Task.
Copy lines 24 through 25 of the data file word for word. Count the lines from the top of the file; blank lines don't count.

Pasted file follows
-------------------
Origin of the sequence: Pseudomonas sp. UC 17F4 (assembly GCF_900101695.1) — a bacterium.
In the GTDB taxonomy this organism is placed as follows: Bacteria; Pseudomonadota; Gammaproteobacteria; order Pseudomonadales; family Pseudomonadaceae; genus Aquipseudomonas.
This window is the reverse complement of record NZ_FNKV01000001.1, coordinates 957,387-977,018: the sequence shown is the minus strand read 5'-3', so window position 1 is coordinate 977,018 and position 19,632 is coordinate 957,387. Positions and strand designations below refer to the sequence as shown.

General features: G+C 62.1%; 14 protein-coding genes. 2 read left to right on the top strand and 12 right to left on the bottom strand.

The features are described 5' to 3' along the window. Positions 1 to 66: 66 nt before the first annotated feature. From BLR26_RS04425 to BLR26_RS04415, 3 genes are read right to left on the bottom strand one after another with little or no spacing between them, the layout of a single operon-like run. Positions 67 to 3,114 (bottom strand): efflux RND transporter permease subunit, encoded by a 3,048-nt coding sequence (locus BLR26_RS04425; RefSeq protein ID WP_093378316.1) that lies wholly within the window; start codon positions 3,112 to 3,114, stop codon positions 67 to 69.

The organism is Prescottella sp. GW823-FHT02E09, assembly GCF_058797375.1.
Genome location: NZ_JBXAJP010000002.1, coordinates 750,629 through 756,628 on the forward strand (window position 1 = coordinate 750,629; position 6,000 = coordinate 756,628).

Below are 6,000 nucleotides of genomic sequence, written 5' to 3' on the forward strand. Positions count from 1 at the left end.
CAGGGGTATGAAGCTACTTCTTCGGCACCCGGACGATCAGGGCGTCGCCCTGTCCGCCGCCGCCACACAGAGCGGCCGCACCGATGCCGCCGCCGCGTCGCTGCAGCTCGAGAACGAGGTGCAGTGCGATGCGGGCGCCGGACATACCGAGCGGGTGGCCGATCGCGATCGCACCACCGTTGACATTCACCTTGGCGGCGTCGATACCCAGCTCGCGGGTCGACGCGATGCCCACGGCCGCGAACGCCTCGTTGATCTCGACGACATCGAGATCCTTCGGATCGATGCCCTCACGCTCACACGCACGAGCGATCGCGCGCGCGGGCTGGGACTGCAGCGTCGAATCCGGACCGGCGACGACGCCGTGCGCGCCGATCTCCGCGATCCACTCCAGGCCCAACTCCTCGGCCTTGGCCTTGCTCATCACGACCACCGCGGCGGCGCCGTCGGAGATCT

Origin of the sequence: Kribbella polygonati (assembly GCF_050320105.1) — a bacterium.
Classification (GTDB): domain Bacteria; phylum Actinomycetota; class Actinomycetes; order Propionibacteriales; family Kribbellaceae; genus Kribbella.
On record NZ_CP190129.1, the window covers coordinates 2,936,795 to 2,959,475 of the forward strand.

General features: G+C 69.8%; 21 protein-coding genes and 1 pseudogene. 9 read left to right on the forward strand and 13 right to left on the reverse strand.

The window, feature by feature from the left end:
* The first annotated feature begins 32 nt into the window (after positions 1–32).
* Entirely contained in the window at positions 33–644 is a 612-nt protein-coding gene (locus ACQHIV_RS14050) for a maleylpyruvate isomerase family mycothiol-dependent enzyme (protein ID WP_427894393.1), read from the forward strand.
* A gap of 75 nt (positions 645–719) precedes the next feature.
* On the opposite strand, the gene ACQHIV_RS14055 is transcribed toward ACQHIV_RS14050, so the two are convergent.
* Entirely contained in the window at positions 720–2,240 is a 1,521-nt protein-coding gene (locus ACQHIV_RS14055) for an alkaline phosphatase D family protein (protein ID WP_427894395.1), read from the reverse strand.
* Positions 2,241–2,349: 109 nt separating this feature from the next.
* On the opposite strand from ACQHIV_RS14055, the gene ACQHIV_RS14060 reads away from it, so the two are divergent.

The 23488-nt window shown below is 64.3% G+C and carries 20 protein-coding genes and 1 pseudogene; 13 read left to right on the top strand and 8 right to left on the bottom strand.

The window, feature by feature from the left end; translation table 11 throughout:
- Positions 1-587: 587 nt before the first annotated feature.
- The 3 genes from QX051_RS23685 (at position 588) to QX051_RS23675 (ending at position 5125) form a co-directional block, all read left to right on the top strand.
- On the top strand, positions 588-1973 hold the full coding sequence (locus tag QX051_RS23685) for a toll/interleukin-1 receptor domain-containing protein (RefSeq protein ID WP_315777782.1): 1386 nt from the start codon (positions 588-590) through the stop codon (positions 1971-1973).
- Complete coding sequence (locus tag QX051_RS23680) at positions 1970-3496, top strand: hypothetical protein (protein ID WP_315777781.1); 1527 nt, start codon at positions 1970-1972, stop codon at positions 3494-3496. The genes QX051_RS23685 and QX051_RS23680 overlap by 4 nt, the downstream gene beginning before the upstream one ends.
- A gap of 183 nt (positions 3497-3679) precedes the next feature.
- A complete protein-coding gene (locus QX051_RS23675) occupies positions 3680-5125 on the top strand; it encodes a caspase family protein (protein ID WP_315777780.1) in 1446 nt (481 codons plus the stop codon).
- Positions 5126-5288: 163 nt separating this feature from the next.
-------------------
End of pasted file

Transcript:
- Positions 1-587: 587 nt before the first annotated feature.
- The 3 genes from QX051_RS23685 (at position 588) to QX051_RS23675 (ending at position 5125) form a co-directional block, all read left to right on the top strand.